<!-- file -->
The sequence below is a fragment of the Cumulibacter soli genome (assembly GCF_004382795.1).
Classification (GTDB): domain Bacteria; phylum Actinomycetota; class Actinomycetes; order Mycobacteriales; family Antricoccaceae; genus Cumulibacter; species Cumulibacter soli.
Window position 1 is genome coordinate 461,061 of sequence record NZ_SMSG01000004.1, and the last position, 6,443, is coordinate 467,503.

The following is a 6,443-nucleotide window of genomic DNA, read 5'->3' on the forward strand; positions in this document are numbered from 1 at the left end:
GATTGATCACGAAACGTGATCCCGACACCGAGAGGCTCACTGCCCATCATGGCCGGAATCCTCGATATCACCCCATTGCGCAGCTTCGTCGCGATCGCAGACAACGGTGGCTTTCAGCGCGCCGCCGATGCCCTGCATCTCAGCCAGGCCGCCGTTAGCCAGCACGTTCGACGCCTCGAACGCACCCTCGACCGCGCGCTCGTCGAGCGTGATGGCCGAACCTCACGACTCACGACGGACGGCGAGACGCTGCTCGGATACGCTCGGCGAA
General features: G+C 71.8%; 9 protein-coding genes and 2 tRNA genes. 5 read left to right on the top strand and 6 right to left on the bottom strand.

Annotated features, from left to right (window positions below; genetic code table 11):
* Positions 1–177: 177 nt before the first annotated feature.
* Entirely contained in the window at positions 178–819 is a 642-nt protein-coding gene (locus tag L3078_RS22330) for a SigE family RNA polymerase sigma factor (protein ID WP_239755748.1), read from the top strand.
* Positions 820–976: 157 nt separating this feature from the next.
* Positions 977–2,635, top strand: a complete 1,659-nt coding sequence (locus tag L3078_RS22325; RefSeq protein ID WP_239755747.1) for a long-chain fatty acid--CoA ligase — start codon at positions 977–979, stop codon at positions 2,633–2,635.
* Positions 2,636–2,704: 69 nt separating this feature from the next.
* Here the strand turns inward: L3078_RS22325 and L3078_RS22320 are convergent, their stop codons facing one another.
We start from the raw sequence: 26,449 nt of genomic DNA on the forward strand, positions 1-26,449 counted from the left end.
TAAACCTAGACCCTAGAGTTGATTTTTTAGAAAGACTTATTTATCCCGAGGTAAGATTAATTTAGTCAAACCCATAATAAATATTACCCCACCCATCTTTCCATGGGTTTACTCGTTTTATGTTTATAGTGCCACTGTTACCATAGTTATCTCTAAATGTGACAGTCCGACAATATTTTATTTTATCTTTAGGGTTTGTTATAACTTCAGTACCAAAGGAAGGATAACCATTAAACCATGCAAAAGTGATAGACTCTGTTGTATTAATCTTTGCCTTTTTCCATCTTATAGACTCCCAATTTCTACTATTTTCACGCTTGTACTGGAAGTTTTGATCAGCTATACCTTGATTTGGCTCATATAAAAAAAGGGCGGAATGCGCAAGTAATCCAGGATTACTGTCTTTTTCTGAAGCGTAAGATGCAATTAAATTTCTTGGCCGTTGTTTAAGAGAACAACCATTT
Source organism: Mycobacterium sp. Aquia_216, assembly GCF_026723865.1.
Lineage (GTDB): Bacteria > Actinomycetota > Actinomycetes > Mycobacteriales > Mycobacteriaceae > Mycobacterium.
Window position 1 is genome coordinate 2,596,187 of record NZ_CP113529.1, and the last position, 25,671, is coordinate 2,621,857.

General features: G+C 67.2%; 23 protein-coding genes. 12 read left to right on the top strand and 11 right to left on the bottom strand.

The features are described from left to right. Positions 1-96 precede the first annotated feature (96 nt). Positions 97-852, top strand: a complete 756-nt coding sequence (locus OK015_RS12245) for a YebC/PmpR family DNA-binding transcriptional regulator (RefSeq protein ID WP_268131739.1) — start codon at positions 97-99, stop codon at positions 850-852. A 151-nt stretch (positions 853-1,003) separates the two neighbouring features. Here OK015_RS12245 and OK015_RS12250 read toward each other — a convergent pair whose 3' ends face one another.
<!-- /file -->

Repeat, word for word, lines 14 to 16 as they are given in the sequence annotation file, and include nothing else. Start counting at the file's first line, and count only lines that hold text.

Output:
We start from the raw sequence: 26,449 nt of genomic DNA on the forward strand, positions 1-26,449 counted from the left end.
TAAACCTAGACCCTAGAGTTGATTTTTTAGAAAGACTTATTTATCCCGAGGTAAGATTAATTTAGTCAAACCCATAATAAATATTACCCCACCCATCTTTCCATGGGTTTACTCGTTTTATGTTTATAGTGCCACTGTTACCATAGTTATCTCTAAATGTGACAGTCCGACAATATTTTATTTTATCTTTAGGGTTTGTTATAACTTCAGTACCAAAGGAAGGATAACCATTAAACCATGCAAAAGTGATAGACTCTGTTGTATTAATCTTTGCCTTTTTCCATCTTATAGACTCCCAATTTCTACTATTTTCACGCTTGTACTGGAAGTTTTGATCAGCTATACCTTGATTTGGCTCATATAAAAAAAGGGCGGAATGCGCAAGTAATCCAGGATTACTGTCTTTTTCTGAAGCGTAAGATGCAATTAAATTTCTTGGCCGTTGTTTAAGAGAACAACCATTT
Source organism: Mycobacterium sp. Aquia_216, assembly GCF_026723865.1.